George Oberkirsh Seilhamer.

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for the third time. Grant had only lately returned from his mem-


orable tour around the world. The acerbities of his last administra-
tion had passed out of the minds of the people, and the country was
proud of the honors that had been bestowed upon him in every land
that he had visited. It was while the enthusiasm thus aroused was
at its height that the plans were laid for promoting Grant's candida-
ture in order to defeat Blaine. Senator Conkling in New York, Sen-
ator Cameron in Pennsylvania, and Senator Logan in Illinois, under-
took to control their State Conventions to this end. In these three
States the delegations were instructed to vote as a unit for General
Grant, but not without strong opposition in all of them. In New York
the majority was only 38, in a total vote of 397, and in Pennsylvania it
was 20. Similar action was taken in Illinois by a small majority, nine
delegates already chosen in the Congress districts being set aside by
the State Convention. This course naturally aroused opposition, not
only in the States immediately concerned, but all over the country.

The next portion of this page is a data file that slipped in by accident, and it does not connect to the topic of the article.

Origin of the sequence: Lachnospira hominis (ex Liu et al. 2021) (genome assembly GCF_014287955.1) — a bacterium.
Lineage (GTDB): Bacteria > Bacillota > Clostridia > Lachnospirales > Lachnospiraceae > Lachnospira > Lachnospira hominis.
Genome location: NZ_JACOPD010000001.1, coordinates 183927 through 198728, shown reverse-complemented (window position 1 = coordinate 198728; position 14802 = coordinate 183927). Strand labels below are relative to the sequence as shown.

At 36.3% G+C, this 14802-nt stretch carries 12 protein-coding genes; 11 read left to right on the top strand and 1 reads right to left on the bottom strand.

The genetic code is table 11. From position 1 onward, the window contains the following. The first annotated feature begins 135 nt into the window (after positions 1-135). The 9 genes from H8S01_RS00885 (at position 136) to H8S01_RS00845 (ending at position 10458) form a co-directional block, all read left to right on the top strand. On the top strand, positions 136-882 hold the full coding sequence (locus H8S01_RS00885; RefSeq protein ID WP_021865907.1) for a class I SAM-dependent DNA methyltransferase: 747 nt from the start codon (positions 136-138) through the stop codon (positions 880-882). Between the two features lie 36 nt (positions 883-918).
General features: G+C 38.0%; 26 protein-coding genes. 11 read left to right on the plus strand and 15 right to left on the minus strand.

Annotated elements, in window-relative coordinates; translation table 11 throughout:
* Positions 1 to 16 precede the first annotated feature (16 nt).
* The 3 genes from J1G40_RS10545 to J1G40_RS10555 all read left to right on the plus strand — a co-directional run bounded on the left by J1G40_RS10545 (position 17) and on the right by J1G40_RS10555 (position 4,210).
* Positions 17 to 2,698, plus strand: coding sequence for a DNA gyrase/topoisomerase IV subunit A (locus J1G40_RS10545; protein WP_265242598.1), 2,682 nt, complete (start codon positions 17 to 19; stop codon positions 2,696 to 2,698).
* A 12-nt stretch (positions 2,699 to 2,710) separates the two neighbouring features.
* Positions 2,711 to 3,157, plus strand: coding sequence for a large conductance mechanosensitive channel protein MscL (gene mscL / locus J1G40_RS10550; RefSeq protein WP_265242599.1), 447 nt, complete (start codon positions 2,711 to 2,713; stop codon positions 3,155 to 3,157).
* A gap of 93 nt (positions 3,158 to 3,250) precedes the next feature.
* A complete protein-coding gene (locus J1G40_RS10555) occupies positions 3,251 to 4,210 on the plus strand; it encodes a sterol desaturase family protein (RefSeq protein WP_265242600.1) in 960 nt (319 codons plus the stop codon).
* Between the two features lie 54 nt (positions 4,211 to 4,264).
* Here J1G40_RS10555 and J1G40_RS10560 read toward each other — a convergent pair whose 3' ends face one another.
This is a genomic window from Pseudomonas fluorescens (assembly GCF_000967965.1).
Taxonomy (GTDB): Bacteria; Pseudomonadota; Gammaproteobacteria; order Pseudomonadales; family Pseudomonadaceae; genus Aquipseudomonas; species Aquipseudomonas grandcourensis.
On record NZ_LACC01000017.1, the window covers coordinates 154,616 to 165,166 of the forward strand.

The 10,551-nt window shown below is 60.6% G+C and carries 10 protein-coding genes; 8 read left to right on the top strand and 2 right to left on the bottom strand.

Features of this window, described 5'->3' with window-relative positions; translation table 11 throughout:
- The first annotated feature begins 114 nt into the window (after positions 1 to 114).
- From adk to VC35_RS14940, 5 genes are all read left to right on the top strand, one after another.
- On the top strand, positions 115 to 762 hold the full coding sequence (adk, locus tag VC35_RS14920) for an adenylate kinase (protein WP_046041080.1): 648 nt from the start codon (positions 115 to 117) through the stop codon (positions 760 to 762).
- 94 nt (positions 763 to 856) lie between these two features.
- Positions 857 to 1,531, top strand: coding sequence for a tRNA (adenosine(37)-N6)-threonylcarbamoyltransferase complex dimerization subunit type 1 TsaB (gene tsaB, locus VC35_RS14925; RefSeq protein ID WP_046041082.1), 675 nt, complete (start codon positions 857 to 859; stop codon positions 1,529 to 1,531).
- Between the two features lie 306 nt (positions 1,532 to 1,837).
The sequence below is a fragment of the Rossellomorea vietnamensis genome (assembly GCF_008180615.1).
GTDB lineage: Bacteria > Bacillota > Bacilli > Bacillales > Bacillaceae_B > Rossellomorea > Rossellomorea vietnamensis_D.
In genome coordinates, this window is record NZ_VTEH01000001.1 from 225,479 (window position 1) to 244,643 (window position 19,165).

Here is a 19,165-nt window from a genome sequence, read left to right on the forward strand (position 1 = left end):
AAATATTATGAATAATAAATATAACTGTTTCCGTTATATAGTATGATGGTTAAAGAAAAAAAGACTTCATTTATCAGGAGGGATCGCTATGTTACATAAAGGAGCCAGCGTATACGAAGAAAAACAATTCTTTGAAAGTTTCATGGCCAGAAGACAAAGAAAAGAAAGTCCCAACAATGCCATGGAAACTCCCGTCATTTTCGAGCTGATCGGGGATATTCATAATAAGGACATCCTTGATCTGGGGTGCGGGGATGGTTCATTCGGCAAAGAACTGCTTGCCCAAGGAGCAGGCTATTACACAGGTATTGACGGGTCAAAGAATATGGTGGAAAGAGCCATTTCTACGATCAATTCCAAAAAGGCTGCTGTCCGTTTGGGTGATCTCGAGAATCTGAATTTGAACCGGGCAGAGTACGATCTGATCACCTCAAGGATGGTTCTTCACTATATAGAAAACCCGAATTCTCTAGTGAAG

The leading Republican newspapers took strong ground against the
action dictated by the three powerful leaders Conkling, Cameron,
and Logan. In New York, the New York Tribune, the Albany
Journal, and the Utica Herald; in Pennsylvania, the Philadelphia
Press, and in Illinois the Chicago Tribune, not only vigorously com-
bated the third term project, but denounced the methods of its pro-
moters. Some of the instructed delegates announced their intention
to disregard their instructions. Among these were William H. Rob-
ertson, of Westchester County, N. Y., and James McManes, of Phil-
adelphia. All this presaged a determined fight in the Convention
for the complete abrogation of the unit rule, and led to the pro-